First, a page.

Seattle Opera presents Aida, an operatic roller coaster of emotions told through powerful music on a grand scale. By Giuseppe Verdi with an Italian libretto by Antonio Ghislanzoni. Aida runs May 5-19th for nine performances at McCaw Hall.
Famed American director Francesca Zambello returns to Seattle Opera with this production of Aida, recently created for San Francisco Opera. Los Angeles graffiti artist RETNA created the scenic concept, which draws inspiration from Egyptian hieroglyphics as well as contemporary design. While the opera is traditionally set in Northern Africa, SO’s production re-imagines the classic tale in a place outside of geography or time.
The history of Aida goes back to Ismail Pasha, who became the Khedive of Egypt in 1863. Among his many dreams for the country was a new Cairo Opera House. It opened in 1869, with a performance of Verdi’s Rigoletto. But Pasha thought his theater also deserved a brand new work by Verdi, who was arguably the most famous opera composer in the world.
Verdi wasn’t eager to tackle a big new project in a faraway country, and he hesitated. When he eventually agreed, it was on his own terms, and he had plenty of them. Verdi demanded complete control of the production, the right to pick his own librettist and singers, and the right to oversee the project from his home in Italy by sending his personal representative to manage the production, conduct it and direct it. The composer also demanded a hefty fee, payable on delivery of the score.
Aida was first performed at Khedivial Opera House in Cairo, Egypt, on December 24, 1871. Although Verdi himself didn’t attend the premiere, he was disappointed that the audience consisted of mainly invited politicians and critics, and no members of the general public. So he considered the Italian premiere at La Scala, Milan in February 1872 as its real premiere. Today the work holds a central place in the operatic canon. At New York’s Metropolitan Opera alone, Aida has been sung more than 1,100 times since 1886.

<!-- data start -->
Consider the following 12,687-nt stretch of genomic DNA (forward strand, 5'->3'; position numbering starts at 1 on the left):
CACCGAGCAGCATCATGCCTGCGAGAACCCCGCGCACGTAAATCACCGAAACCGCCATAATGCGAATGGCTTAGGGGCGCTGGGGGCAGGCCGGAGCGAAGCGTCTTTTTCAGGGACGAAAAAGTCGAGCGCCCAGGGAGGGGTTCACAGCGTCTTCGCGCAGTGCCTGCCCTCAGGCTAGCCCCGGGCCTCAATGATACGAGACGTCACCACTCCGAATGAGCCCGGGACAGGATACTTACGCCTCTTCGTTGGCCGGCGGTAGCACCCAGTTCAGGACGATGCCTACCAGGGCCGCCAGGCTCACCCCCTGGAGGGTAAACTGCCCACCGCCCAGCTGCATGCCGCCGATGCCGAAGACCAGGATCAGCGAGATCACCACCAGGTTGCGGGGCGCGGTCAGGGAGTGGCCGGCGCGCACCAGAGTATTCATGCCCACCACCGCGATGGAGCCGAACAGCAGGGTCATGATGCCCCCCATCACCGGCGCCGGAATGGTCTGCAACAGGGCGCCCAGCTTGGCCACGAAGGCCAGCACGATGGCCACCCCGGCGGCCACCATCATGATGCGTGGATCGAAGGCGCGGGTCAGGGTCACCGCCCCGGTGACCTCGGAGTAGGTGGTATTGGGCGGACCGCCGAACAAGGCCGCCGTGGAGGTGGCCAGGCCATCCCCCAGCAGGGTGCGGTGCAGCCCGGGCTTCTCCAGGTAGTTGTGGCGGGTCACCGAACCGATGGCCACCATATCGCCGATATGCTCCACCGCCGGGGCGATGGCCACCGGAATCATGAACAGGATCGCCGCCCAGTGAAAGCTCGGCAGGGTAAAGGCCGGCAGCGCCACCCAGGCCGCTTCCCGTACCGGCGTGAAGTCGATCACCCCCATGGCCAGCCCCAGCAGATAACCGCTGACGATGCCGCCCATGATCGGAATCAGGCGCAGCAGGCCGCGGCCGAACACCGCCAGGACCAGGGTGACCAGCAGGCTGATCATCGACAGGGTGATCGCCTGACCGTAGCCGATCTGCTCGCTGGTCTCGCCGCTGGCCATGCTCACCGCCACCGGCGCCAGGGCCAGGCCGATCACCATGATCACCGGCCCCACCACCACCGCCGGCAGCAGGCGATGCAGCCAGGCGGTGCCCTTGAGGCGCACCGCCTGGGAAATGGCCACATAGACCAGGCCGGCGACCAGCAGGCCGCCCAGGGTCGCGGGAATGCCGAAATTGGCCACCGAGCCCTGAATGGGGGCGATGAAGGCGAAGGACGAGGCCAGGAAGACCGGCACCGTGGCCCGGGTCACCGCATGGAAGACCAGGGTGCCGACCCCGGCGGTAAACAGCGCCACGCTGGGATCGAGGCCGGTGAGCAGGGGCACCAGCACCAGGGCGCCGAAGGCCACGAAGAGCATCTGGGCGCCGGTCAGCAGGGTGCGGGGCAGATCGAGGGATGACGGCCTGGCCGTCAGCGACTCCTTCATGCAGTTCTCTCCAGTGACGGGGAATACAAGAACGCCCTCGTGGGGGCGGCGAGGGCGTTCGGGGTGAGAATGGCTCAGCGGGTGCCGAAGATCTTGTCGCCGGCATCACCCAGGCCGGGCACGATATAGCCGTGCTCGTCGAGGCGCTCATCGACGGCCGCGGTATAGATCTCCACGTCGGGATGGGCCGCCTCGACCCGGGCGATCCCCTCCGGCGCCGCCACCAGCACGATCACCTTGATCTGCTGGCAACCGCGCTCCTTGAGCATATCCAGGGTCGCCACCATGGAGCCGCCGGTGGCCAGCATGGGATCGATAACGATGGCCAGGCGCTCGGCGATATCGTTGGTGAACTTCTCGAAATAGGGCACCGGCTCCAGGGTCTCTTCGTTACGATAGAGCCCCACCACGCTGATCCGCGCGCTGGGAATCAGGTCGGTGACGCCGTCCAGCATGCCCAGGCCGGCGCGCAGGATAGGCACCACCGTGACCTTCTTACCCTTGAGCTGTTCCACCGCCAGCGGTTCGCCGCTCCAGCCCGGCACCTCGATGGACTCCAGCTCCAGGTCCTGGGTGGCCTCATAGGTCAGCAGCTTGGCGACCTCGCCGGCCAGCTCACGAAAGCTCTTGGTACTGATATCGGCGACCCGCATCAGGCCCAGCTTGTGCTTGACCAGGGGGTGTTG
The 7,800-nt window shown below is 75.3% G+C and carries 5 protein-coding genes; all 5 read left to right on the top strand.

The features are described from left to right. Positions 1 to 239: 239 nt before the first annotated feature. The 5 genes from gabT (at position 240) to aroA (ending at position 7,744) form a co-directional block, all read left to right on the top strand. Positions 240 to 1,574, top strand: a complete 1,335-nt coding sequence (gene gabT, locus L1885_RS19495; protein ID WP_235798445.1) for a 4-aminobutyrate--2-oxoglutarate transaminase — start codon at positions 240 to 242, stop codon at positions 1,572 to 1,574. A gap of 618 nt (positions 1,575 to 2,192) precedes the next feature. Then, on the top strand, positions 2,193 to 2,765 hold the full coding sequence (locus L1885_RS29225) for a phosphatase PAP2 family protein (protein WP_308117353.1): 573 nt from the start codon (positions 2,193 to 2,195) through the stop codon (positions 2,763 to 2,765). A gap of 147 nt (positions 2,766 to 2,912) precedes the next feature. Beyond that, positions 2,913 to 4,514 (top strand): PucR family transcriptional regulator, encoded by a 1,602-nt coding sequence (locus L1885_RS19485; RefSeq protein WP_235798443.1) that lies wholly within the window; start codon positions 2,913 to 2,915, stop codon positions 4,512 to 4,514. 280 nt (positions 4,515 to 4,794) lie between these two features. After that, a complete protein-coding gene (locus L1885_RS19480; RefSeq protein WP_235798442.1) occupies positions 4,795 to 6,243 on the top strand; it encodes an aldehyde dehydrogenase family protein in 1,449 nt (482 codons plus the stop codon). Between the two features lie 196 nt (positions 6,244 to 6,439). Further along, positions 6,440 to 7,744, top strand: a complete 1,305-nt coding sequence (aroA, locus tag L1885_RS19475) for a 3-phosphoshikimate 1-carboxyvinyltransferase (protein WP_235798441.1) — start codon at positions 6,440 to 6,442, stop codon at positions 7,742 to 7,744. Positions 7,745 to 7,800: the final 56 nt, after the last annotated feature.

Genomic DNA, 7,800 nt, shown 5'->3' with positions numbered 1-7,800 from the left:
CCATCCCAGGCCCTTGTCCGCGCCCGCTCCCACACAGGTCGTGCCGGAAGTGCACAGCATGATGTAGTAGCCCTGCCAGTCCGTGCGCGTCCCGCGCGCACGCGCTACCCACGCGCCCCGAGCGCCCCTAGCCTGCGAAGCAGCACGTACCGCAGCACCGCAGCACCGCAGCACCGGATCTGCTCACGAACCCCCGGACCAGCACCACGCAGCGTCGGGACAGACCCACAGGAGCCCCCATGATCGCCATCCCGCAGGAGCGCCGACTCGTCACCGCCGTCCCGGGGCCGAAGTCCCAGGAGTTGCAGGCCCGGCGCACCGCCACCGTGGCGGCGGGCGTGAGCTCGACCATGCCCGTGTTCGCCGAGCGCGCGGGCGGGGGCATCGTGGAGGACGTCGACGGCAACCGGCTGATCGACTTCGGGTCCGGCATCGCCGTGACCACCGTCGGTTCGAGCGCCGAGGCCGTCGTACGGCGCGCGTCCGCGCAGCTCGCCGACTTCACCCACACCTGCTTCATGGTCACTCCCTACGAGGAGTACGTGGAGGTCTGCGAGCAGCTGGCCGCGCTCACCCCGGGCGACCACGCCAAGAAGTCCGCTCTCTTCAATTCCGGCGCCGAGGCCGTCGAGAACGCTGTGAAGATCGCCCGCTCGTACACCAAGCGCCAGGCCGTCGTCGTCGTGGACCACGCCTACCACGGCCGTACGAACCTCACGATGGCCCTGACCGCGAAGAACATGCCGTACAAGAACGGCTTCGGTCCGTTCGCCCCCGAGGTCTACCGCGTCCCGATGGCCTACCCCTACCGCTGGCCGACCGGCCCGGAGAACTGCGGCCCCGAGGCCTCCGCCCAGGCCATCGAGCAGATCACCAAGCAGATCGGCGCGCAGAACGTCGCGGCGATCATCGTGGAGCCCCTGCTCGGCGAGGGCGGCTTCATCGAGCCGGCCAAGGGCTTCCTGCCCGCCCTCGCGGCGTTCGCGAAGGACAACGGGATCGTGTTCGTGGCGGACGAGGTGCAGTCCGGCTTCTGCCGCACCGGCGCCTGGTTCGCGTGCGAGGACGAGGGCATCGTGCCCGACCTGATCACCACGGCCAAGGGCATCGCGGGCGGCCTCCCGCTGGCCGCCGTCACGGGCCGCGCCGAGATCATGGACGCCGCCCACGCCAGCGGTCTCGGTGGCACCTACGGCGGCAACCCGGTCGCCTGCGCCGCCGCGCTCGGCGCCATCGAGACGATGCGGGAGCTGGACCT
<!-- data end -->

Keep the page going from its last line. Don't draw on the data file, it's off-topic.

Aida features two kings at war, a great general, and two princesses. Set in Ancient Egypt, the opera tells a timeless story of love and betrayal against the backdrop of battle. The Egyptians have captured and enslaved Aida, an Ethiopian princess (daughter of Ethiopian King Amonasro). She is held prisoner in Egypt, and she lies about her identity. Now, she is a slave of Amneris, the Egyptian King’s daughter. An Egyptian General, Radamès, is secretly in love with Aida, and she with him. He struggles to choose between his love for her and his loyalty to the Pharaoh. To complicate the story further, the Pharaoh’s daughter Amneris is also in love with Radamès, although he does not return her feelings.
The role of Aida is tricky, requiring both strength as a spinto soprano, and vulnerability and compassion as an actor. A spinto soprano is an operatic soprano voice that has the clarity and easy high notes of a lyric soprano, yet can be “pushed” on to achieve dramatic climaxes without strain. Spinto sopranos are also expected to handle dynamic changes in the music that they are performing with skill and poise. They command a vocal range extending from approximately middle C (C4) to “high D” (D6). Famous singers who personify this technique include Leontyne Price, Mariella Devia, and Renata Tebaldi,
Verdi wrote Aida late in his career, when singers with immense, heroic voices were finding ways to slice through those big orchestras. For Radamès, you want a tenor who seems to have swallowed a trumpet. Audiences love it when Amneris blasts a hole in the roof of the theater with a voice like a laser. Aida must hold her own when singing with the two of them, but she must also float gentle pianissimi up into the auditorium, ideally tickling the hair on the backs of the necks in the second balcony with tender loveliness. And Amonasro is a “Verdi baritone,” who alternately placates unruly mobs and roars like a lion.